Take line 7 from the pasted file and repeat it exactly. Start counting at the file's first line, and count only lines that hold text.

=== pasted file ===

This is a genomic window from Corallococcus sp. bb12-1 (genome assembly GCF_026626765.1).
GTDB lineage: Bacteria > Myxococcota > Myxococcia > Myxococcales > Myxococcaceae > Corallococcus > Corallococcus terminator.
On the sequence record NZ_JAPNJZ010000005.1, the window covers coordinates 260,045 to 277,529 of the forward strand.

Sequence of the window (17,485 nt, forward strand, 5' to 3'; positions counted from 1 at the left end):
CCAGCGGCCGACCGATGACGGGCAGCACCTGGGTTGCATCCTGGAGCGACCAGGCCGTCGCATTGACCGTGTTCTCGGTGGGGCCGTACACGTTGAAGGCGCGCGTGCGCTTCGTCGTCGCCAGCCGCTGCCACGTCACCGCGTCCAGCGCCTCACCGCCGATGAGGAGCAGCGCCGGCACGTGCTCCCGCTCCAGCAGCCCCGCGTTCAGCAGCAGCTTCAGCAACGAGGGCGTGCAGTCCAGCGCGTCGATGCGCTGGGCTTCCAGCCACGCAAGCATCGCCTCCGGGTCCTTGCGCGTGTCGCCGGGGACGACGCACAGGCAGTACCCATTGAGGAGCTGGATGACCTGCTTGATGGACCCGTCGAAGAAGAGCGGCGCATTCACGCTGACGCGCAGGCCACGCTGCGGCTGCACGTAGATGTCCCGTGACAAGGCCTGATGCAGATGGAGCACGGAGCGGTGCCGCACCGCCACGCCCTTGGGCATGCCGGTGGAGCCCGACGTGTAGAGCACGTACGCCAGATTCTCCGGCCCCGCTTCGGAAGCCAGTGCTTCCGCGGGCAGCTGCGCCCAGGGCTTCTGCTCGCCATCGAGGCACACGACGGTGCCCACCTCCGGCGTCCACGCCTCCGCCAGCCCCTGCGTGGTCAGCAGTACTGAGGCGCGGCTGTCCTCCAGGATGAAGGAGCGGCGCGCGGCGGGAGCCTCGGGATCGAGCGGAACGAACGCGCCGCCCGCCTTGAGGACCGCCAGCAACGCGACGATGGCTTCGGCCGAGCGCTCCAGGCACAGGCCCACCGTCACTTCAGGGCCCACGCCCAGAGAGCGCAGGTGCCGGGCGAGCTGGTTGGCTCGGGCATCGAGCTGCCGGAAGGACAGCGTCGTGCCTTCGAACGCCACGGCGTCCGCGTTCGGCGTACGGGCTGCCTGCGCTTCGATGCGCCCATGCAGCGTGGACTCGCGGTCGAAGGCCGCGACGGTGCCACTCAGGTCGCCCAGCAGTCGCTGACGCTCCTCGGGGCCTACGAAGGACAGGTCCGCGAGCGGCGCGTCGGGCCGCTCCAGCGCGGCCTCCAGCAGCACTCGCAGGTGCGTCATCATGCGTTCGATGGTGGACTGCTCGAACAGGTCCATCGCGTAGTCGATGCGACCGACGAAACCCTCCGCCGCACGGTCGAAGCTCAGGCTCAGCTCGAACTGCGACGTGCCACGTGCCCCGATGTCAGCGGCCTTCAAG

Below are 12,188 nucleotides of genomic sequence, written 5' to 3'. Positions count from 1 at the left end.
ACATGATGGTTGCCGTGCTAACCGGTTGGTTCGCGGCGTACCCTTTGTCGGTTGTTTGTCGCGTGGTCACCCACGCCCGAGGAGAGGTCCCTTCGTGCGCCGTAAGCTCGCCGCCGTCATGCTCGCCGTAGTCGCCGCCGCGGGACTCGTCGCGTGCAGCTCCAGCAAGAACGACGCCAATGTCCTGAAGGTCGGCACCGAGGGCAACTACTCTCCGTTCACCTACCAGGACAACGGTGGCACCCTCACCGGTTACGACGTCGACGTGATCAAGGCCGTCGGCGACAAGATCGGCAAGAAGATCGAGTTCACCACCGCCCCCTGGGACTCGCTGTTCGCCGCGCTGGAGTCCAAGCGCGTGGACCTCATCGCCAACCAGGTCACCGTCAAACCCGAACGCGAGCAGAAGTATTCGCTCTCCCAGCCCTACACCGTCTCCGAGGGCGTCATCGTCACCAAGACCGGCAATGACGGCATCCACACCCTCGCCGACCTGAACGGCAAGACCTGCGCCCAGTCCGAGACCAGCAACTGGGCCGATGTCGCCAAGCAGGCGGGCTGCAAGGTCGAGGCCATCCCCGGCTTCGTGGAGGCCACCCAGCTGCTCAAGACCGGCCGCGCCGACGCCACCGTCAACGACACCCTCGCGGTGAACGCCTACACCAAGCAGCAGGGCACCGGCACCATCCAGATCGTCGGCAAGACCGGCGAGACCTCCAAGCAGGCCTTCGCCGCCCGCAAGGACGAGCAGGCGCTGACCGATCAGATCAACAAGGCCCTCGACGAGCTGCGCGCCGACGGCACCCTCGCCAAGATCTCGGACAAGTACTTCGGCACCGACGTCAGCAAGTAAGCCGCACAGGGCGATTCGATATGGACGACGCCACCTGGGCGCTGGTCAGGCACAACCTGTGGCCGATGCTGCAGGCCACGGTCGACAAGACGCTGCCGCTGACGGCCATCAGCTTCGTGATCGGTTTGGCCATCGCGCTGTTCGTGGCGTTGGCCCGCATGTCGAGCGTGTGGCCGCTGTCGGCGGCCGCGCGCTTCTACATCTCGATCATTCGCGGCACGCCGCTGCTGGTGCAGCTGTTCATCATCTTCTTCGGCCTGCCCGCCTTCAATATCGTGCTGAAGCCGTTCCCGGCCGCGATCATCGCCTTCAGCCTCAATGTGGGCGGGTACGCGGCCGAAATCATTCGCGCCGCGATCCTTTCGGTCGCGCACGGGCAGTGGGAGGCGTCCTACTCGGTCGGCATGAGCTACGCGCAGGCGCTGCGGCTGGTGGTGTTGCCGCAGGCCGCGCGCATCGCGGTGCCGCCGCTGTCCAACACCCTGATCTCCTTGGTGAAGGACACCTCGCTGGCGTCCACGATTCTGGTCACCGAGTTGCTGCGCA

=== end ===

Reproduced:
ACATGATGGTTGCCGTGCTAACCGGTTGGTTCGCGGCGTACCCTTTGTCGGTTGTTTGTCGCGTGGTCACCCACGCCCGAGGAGAGGTCCCTTCGTGCGCCGTAAGCTCGCCGCCGTCATGCTCGCCGTAGTCGCCGCCGCGGGACTCGTCGCGTGCAGCTCCAGCAAGAACGACGCCAATGTCCTGAAGGTCGGCACCGAGGGCAACTACTCTCCGTTCACCTACCAGGACAACGGTGGCACCCTCACCGGTTACGACGTCGACGTGATCAAGGCCGTCGGCGACAAGATCGGCAAGAAGATCGAGTTCACCACCGCCCCCTGGGACTCGCTGTTCGCCGCGCTGGAGTCCAAGCGCGTGGACCTCATCGCCAACCAGGTCACCGTCAAACCCGAACGCGAGCAGAAGTATTCGCTCTCCCAGCCCTACACCGTCTCCGAGGGCGTCATCGTCACCAAGACCGGCAATGACGGCATCCACACCCTCGCCGACCTGAACGGCAAGACCTGCGCCCAGTCCGAGACCAGCAACTGGGCCGATGTCGCCAAGCAGGCGGGCTGCAAGGTCGAGGCCATCCCCGGCTTCGTGGAGGCCACCCAGCTGCTCAAGACCGGCCGCGCCGACGCCACCGTCAACGACACCCTCGCGGTGAACGCCTACACCAAGCAGCAGGGCACCGGCACCATCCAGATCGTCGGCAAGACCGGCGAGACCTCCAAGCAGGCCTTCGCCGCCCGCAAGGACGAGCAGGCGCTGACCGATCAGATCAACAAGGCCCTCGACGAGCTGCGCGCCGACGGCACCCTCGCCAAGATCTCGGACAAGTACTTCGGCACCGACGTCAGCAAGTAAGCCGCACAGGGCGATTCGATATGGACGACGCCACCTGGGCGCTGGTCAGGCACAACCTGTGGCCGATGCTGCAGGCCACGGTCGACAAGACGCTGCCGCTGACGGCCATCAGCTTCGTGATCGGTTTGGCCATCGCGCTGTTCGTGGCGTTGGCCCGCATGTCGAGCGTGTGGCCGCTGTCGGCGGCCGCGCGCTTCTACATCTCGATCATTCGCGGCACGCCGCTGCTGGTGCAGCTGTTCATCATCTTCTTCGGCCTGCCCGCCTTCAATATCGTGCTGAAGCCGTTCCCGGCCGCGATCATCGCCTTCAGCCTCAATGTGGGCGGGTACGCGGCCGAAATCATTCGCGCCGCGATCCTTTCGGTCGCGCACGGGCAGTGGGAGGCGTCCTACTCGGTCGGCATGAGCTACGCGCAGGCGCTGCGGCTGGTGGTGTTGCCGCAGGCCGCGCGCATCGCGGTGCCGCCGCTGTCCAACACCCTGATCTCCTTGGTGAAGGACACCTCGCTGGCGTCCACGATTCTGGTCACCGAGTTGCTGCGCA